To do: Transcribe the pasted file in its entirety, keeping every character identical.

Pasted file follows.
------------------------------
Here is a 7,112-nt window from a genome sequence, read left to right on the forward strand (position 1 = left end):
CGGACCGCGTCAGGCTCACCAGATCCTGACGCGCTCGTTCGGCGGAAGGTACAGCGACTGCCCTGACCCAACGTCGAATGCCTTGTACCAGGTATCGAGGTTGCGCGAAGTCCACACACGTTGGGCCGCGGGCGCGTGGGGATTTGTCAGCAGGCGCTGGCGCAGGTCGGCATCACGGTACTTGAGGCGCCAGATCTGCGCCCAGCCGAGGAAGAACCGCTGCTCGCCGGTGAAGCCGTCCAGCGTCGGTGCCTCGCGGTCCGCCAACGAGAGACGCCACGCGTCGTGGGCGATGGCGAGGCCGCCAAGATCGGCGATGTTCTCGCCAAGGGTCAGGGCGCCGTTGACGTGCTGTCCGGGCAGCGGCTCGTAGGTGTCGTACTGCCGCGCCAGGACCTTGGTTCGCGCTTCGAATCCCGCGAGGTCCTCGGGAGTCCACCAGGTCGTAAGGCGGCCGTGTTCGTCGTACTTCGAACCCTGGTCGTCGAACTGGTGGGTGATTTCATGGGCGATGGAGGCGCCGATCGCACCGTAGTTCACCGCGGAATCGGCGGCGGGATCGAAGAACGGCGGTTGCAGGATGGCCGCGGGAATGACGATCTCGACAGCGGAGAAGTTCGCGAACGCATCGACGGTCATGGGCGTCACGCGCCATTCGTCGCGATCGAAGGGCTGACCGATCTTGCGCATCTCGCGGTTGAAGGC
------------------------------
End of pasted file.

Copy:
Here is a 7,112-nt window from a genome sequence, read left to right on the forward strand (position 1 = left end):
CGGACCGCGTCAGGCTCACCAGATCCTGACGCGCTCGTTCGGCGGAAGGTACAGCGACTGCCCTGACCCAACGTCGAATGCCTTGTACCAGGTATCGAGGTTGCGCGAAGTCCACACACGTTGGGCCGCGGGCGCGTGGGGATTTGTCAGCAGGCGCTGGCGCAGGTCGGCATCACGGTACTTGAGGCGCCAGATCTGCGCCCAGCCGAGGAAGAACCGCTGCTCGCCGGTGAAGCCGTCCAGCGTCGGTGCCTCGCGGTCCGCCAACGAGAGACGCCACGCGTCGTGGGCGATGGCGAGGCCGCCAAGATCGGCGATGTTCTCGCCAAGGGTCAGGGCGCCGTTGACGTGCTGTCCGGGCAGCGGCTCGTAGGTGTCGTACTGCCGCGCCAGGACCTTGGTTCGCGCTTCGAATCCCGCGAGGTCCTCGGGAGTCCACCAGGTCGTAAGGCGGCCGTGTTCGTCGTACTTCGAACCCTGGTCGTCGAACTGGTGGGTGATTTCATGGGCGATGGAGGCGCCGATCGCACCGTAGTTCACCGCGGAATCGGCGGCGGGATCGAAGAACGGCGGTTGCAGGATGGCCGCGGGAATGACGATCTCGACAGCGGAGAAGTTCGCGAACGCATCGACGGTCATGGGCGTCACGCGCCATTCGTCGCGATCGAAGGGCTGACCGATCTTGCGCATCTCGCGGTTGAAGGC